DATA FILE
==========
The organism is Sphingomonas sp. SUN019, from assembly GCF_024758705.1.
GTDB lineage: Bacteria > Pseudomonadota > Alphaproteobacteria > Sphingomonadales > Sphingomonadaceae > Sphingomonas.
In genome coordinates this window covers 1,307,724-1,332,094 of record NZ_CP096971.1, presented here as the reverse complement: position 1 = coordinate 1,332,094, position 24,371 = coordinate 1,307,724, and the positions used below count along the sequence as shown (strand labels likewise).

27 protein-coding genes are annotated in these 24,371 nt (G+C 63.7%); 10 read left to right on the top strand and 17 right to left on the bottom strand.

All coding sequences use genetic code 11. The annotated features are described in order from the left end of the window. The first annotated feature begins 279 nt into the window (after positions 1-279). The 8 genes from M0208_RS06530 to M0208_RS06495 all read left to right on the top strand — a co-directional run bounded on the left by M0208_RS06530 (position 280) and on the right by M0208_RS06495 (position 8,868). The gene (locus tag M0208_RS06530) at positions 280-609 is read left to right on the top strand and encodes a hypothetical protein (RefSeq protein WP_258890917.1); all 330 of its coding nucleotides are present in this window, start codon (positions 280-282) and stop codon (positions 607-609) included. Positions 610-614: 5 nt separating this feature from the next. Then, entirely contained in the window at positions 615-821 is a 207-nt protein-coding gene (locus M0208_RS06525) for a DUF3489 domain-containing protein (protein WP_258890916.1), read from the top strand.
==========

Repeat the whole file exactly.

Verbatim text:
The organism is Sphingomonas sp. SUN019, from assembly GCF_024758705.1.
GTDB lineage: Bacteria > Pseudomonadota > Alphaproteobacteria > Sphingomonadales > Sphingomonadaceae > Sphingomonas.
In genome coordinates this window covers 1,307,724-1,332,094 of record NZ_CP096971.1, presented here as the reverse complement: position 1 = coordinate 1,332,094, position 24,371 = coordinate 1,307,724, and the positions used below count along the sequence as shown (strand labels likewise).

27 protein-coding genes are annotated in these 24,371 nt (G+C 63.7%); 10 read left to right on the top strand and 17 right to left on the bottom strand.

All coding sequences use genetic code 11. The annotated features are described in order from the left end of the window. The first annotated feature begins 279 nt into the window (after positions 1-279). The 8 genes from M0208_RS06530 to M0208_RS06495 all read left to right on the top strand — a co-directional run bounded on the left by M0208_RS06530 (position 280) and on the right by M0208_RS06495 (position 8,868). The gene (locus tag M0208_RS06530) at positions 280-609 is read left to right on the top strand and encodes a hypothetical protein (RefSeq protein WP_258890917.1); all 330 of its coding nucleotides are present in this window, start codon (positions 280-282) and stop codon (positions 607-609) included. Positions 610-614: 5 nt separating this feature from the next. Then, entirely contained in the window at positions 615-821 is a 207-nt protein-coding gene (locus M0208_RS06525) for a DUF3489 domain-containing protein (protein WP_258890916.1), read from the top strand.